Hans Blix, the former head of the U.N. weapons inspection team charged with finding weapons of mass destruction in Iraq, will share his uncensored views on the process he now criticizes when he speaks at Lehigh on Tuesday, March 16.
His talk, which is free and open to the public, will be at 7:30 p.m. in Baker Hall of Lehigh’s Zoellner Arts Center. It is sponsored by the Visiting Lectures Committee.
Blix gained international recognition last year in the prelude to the war in Iraq, when Blix and his team tried to determine if Saddam Hussein was hiding weapons of mass destruction. While the U.S. and its allies pushed for justification for military action in Iraq, key opponents on the U.N. Security Council called for further inspections. Blix stood between the two factions, trying to fairly and impartially determine the true scope of Iraq's weapons program.
Initially circumspect about the process, Blix has recently become far more vocal in his criticism of both the Bush and Blair administrations, charging the administrations’ officials with knowingly hyping the case for war, conducting a misguided “faith-based approach” instead of relying on facts, and even distorting the reports of weapons inspectors to justify an invasion of Iraq.
His opinions will be included in his book, Disarming Iraq
, which will be released by Pantheon Books before his talk at Lehigh. In it, Blix recounts a play-by-play overview of the months of diplomacy and inspection efforts leading up to war and the resultant geo-political crisis.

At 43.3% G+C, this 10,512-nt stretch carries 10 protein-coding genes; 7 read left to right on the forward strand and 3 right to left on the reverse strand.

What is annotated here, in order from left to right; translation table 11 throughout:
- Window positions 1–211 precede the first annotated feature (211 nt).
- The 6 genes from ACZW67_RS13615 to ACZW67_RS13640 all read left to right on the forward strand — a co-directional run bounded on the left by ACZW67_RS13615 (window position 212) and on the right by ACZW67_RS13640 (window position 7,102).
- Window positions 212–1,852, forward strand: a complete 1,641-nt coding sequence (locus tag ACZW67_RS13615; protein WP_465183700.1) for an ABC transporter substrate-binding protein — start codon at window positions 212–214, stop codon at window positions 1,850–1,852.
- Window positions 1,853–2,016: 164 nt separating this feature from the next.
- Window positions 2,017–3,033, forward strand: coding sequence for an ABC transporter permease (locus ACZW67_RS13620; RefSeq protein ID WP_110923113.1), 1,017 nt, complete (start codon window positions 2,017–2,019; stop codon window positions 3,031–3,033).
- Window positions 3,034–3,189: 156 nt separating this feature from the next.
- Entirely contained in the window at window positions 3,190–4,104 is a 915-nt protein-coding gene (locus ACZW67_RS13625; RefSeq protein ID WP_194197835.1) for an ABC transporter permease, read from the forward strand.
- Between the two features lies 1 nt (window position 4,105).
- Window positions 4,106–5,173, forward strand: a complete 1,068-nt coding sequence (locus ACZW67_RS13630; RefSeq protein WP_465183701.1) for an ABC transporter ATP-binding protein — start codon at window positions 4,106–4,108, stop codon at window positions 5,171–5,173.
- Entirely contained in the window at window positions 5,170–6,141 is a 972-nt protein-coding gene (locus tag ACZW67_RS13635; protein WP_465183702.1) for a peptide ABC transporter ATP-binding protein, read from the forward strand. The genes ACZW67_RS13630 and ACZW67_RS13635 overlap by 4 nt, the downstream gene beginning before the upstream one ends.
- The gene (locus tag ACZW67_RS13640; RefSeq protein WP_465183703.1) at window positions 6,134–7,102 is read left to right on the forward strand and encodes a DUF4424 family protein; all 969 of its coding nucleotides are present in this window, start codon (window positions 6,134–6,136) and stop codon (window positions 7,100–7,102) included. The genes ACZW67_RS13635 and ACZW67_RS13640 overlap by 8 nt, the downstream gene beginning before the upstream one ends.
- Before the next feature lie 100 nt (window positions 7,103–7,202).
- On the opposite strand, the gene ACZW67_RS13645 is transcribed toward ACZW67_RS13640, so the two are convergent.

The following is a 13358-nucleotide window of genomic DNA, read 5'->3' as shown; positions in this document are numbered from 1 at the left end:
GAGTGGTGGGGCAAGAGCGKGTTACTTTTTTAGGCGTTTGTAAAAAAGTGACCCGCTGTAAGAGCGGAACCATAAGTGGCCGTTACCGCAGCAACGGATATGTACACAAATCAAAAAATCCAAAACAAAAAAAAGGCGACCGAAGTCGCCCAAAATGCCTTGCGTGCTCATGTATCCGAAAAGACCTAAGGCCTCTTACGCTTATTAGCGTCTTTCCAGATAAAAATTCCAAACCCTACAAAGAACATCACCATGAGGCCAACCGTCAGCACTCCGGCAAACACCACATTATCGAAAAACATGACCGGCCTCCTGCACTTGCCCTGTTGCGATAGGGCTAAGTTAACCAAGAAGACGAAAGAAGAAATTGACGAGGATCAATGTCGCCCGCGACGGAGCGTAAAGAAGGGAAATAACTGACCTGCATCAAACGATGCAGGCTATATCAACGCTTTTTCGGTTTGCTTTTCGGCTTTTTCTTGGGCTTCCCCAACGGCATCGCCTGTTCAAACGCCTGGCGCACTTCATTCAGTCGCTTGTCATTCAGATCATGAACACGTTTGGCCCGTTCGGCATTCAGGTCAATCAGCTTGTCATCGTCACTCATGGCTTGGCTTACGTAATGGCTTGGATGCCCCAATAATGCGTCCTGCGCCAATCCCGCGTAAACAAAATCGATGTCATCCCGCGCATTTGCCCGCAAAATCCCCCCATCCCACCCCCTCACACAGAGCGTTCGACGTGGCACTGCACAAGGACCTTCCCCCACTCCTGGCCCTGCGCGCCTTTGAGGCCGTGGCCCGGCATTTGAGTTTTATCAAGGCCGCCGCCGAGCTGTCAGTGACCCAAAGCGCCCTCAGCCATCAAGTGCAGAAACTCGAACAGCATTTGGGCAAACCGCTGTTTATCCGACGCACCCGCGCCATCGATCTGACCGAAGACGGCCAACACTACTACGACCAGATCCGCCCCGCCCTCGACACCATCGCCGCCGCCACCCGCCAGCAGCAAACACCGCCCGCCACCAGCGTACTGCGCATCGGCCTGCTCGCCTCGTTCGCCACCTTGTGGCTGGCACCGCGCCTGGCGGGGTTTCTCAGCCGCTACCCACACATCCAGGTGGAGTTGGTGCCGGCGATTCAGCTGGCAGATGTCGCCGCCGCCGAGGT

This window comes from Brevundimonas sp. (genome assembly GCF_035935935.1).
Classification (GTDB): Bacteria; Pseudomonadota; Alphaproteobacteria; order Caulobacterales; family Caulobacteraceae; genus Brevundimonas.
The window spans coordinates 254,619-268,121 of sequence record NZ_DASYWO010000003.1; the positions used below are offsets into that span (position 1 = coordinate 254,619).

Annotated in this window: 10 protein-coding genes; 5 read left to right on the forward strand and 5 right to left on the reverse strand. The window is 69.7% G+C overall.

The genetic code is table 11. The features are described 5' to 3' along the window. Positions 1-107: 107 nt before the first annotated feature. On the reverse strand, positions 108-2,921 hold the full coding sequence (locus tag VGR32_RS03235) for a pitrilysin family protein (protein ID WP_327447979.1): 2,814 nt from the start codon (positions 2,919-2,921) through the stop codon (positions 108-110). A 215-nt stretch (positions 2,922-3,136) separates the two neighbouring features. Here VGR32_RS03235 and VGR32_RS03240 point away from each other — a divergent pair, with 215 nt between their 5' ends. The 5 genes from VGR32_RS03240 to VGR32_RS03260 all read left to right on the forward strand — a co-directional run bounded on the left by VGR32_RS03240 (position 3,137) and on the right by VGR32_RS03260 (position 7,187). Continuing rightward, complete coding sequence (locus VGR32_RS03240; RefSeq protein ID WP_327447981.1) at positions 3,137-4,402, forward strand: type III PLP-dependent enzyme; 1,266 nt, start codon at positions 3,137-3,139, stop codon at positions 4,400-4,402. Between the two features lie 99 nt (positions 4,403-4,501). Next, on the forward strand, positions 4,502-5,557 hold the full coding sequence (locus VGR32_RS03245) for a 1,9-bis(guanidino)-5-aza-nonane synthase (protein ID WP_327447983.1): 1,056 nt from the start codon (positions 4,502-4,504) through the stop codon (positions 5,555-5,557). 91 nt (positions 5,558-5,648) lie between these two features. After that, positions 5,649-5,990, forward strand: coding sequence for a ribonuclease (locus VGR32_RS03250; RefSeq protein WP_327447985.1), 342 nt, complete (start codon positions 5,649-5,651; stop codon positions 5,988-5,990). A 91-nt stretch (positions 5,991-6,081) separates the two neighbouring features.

Blix had been appointed by U.N. Secretary General Kofi Annan in 2000 to head the United Nations Monitoring, Verification and Inspection Commission (UNMOVIC), and retired from that position in June 2003. Blix is now the chairman of the International Commission on Weapons of Mass Destruction.
Blix’s talk follows that of Angela Davis, the former Black Panther and now prison reform activist who spoke on “How Gender Structures the Prison Industrial Complex” in late February, and tops an impressive roster of speakers who will share their diverse views with Lehigh audiences.
Upcoming speakers include:
Matthew Pearl, Wednesday, March 24
Pearl, the author of The New York Times
’ bestseller, The Dante Club
, will discuss his book and the world of writing in a lecture titled “Hell, History & Mystery: A New England Inferno,” at 7:30 p.m. Wednesday, March 24 in Sinclair Laboratory Auditorium. Pearl’s book is this semester’s selection for “On the Same Page, Lehigh,” a university-wide book group that meets to discuss works of both fiction and non-fiction. His talk is sponsored by the Friends of the University Libraries and the Lehigh Visiting Lectures Committee.
For more information, call (610) 758-3039.
Alan Kors, Wednesday, March 24
Kors, a professor of history at the University of Pennsylvania--where he authored, with Harvey Silverglate, The Shadow University
--will discuss “The Betrayal of Liberty and Dignity on America’s College Campuses,” at 6:30 p.m. Wednesday, March 24 in Room 303, Whitaker Hall. His talk is sponsored by the College Republicans, Young America’s Foundation and the Visiting Lectures Committee.